In addition to this provision of the constitution, there exists rule XII of the committee, by which authority is given for the appointment of two assistant secretaries to each ward club secretary, who, in the absence of the secretary, is authorized to have custody of the books and conduct the enrollment.

At a meeting of the City Democratic Executive Committee on July 23, 1931, a resolution was adopted declaring that the secretaries of some fifteen clubs had failed in the performance of their duty in the conduct of the enrollment now in progress in the city of Charleston, and further declaring that the presidents of these clubs had failed promptly to appoint other secretaries, either permanently or temporarily, as required by this provision of the constitution. It was recited by this resolution that the books of enrollment had been opened for a period of ten days, and that for that period there had existed the conditions found and declared by the committee, the failure of the secretaries to perform their duties. Thereupon the committee, acting through the majority, undertook, pursuant to the above-quoted article of the party constitution, to appoint other secretaries in the places and stead of those declared to be delinquent.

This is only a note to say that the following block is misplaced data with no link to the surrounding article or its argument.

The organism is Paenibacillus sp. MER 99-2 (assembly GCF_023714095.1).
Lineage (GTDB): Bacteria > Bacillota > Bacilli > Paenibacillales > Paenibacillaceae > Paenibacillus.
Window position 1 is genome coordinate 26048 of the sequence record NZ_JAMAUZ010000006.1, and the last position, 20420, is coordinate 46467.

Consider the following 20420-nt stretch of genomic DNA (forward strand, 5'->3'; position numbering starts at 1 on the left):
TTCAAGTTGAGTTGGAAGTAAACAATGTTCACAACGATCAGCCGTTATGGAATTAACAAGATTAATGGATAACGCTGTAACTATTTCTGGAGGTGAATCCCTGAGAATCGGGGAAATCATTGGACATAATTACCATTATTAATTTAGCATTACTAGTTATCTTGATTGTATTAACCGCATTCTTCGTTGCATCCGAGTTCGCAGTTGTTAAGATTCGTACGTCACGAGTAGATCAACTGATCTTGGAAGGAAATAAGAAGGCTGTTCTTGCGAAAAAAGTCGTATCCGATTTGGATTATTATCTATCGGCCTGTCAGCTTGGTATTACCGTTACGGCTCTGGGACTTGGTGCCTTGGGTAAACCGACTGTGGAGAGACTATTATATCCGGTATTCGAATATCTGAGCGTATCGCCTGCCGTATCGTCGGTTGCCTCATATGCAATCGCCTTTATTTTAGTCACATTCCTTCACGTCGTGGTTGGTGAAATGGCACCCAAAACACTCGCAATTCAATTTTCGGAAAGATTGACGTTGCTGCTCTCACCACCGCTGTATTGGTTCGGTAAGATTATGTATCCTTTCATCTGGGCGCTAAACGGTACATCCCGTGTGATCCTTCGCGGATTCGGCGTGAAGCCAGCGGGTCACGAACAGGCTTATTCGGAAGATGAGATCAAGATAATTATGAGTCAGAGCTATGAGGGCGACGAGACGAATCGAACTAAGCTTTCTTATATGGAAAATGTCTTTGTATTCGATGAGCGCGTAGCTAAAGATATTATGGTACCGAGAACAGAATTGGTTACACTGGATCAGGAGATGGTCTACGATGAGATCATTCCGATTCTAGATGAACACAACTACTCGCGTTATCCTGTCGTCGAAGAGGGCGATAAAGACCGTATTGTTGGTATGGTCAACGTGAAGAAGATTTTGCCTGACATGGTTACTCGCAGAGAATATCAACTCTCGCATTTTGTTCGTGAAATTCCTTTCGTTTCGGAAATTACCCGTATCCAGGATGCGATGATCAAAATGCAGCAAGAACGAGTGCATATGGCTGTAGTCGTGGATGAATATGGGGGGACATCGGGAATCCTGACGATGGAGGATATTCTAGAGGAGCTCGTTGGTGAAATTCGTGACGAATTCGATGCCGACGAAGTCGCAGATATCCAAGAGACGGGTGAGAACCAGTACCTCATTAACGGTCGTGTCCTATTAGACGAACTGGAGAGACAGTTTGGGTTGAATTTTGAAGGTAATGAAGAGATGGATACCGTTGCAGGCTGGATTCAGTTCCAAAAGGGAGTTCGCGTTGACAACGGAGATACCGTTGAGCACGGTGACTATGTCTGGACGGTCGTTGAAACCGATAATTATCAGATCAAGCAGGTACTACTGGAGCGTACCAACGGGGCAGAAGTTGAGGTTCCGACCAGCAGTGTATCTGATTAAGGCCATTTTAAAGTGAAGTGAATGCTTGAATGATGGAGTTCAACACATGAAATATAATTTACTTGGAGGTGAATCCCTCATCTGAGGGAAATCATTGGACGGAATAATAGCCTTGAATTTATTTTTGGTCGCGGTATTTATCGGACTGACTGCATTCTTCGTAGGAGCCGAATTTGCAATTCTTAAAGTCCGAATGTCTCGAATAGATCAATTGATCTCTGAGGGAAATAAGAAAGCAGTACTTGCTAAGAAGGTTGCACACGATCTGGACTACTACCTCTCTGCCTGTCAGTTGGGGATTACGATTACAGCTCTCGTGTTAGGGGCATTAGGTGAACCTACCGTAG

Among those declared to be delinquent by this resolution was the secretary of Club 2, Ward 11, in whose place and stead was appointed George Schmancke, petitioner herein.

Thereafter, Schmancke, joining with a majority of the executive committee, filed petition for a writ of mandamus against Moorer.

In substance, his petition recites the above facts. It is his claim that upon these facts, Moorer, the assistant secretary, is unlawfully keeping custody of the enrollment books of his particular club from him.